How secure are the wrapped tokens WBTC and WETH?

If you want to use Bitcoin or Ether in the DeFi applications or smart contracts in different blockchains, you need versions of the coins that are compatible with the respective token standard of that blockchain. Such versions are created via the so-called “token wrapping”. Coins such as Bitcoin or Ethereum can be exchanged for the packaged version at a 1:1 ratio to spend them on the required chain. The wrapped token mirrors the course of its original.

That’s the theory. The drama surrounding the versions of Bitcoin and Ethereum soBTC and soETH created on Solana (SOL) recently showed that this bond can fail. After SOL’s price drop, these were trading well below the prices of their original (soBTC only at a paltry $1,100).

It appears that the close association between these derivatives and FTX has been their undoing. Also because they could only be exchanged for real Bitcoin and Ether on FTX itself. Now some fear a similar fate for other wrapped tokens. Above all the major tokens WBTC and WETH on Ethereum.

WBTC: A ticking time bomb?

Panic quickly followed that WBTC’s bond was also at risk. Because the ERC-20 (Ethereum token standard) version of Bitcoin was apparently mainly mined by Alameda Research, the troubled trading company behind FTX.

A look at the other large stamped WBTCs also raised concerns. In second place is CoinList, the crypto exchange that was last down due to delays in payouts had to justify. Not far behind: insolvent crypto hedge fund Three Arrows Capital. As the bond between WBTC and Bitcoin began to loosen, the fears appeared to be coming true. Meanwhile, the token was trading two percent below the actual Bitcoin price and apparently threatened to fall further.

Finally, Chen Fang, COO of BitGo, the centralized service provider behind WBTC, had to speak up to bring clarity to the coinage of the wrapped token. He called the unrest surrounding WBTC FUD (Fear, Uncertainty and Doubt) and complained that users needed to stop “submitting to fake news”.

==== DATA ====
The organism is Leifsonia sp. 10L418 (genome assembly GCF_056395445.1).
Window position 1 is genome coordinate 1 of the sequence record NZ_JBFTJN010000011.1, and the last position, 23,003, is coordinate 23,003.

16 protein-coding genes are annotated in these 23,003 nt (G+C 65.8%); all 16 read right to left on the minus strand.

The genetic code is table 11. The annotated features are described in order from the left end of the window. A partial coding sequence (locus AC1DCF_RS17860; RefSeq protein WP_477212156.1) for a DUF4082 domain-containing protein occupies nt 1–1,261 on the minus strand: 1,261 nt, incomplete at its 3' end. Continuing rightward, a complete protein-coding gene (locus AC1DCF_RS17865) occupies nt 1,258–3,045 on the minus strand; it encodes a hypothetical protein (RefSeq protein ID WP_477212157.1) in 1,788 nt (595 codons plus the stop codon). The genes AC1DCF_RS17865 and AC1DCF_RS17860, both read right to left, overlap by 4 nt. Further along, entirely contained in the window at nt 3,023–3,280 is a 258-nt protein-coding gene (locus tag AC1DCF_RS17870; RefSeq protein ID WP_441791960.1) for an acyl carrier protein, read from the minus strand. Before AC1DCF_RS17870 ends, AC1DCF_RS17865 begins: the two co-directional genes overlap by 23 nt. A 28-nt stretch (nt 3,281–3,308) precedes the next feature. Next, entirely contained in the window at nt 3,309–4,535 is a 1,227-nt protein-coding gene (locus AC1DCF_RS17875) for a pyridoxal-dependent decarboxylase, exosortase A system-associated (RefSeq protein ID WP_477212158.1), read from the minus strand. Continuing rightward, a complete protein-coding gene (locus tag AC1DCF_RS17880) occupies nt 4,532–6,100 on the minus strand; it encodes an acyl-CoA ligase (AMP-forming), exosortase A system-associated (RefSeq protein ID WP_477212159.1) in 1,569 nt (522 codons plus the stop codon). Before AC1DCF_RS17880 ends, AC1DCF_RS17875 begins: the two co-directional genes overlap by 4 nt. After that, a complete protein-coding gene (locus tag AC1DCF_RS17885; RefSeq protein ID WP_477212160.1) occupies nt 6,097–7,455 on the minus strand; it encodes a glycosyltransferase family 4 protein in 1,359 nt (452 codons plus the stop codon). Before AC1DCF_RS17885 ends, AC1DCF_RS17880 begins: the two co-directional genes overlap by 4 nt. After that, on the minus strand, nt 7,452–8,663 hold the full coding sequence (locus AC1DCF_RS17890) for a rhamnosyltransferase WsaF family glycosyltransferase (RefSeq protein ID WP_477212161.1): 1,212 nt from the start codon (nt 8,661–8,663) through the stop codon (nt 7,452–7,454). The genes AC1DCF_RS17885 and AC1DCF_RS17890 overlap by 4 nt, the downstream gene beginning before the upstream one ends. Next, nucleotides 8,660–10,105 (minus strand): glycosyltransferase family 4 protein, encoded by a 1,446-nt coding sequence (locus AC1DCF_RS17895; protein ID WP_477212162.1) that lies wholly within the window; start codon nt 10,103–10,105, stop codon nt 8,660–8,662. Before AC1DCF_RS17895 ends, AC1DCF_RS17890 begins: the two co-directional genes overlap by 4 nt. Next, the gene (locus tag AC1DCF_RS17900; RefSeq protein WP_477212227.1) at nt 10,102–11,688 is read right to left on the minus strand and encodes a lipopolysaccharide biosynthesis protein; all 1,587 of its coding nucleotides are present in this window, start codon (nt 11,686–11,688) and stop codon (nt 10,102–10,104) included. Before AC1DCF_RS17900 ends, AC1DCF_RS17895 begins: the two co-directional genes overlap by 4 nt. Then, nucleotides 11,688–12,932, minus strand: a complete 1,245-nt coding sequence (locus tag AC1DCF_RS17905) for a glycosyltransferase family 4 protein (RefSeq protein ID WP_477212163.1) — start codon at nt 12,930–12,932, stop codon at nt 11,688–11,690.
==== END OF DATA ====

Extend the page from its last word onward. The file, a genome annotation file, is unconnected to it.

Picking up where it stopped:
The bitcoin reserves behind WBTC are owned by BitGo and can be verified on the blockchain, according to Fang. Companies like Alameda Research were just one of many verified WBTCs for traders. Upon request, they could receive BTC and deposit it with BitGo to mint and distribute WBTC in return. Since Alameda Research or others never themselves traded the received Bitcoin, there is currently no risk of exchange, according to Fang.

Bad joke about WETH

The case of Wrapped Ethereum or WETH also showed that the nerves in the crypto sector are on edge across the board. Since ETH does not behave like other ERC-20 tokens on its own blockchain, a corresponding compatible version is created for certain applications.

For this, the WETH Smart Contract accepts ETH and always issues WETH at a 1:1 ratio. A relationship that is built into the code of the smart contract, making bankruptcy or depegging technically impossible. The only danger is errors in smart contract programming. However, the code is open source and has been independently tested several times.

Actually a definite thing. To some within the Ethereum community, it is so obvious that a Joke about bankruptcy of WETH, based on recent bankruptcy rumors of several crypto companies. A joke that many already insecure investors did not take kindly to. The “rumor” of the WETH bankruptcy quickly went viral. Eventually, even Bloomberg picked up on the news before the financial media corrected the error.

the height of fear

The horrors of the 2022 bear market seem to still be with many in the crypto community. Doubts about the Wrapped Token testify to the huge breach of trust that occurred in the months following the Terra collapse and more recently with the fall of FTX.

For cautious investors and crypto-enthusiasts, it is therefore important to be cautious and objective when dealing with alleged information about new crypto-crashes and shaky candidates. The recently scrutinized attitude of many crypto institutions in the wake of the FTX collapse otherwise threatens to escalate into a mistrustful delusion, even if justified.

In addition, various crypto-influencers like to bathe in attention from scare influences. As in bullish market phases, their intentions can more often be questioned. In this example, the course of WBTC shows that the (often unfounded) panic still has consequences.

In addition to being redeemable at retailers, the token can also be traded on the open market. And may therefore deviate slightly from the price of the original as a result of stronger sales. Driven by fear, for example, this panic selling becomes a self-fulfilling crash prophecy. However, as with WBTC, once the underlying feature is secured, the course eventually returns to its origin.

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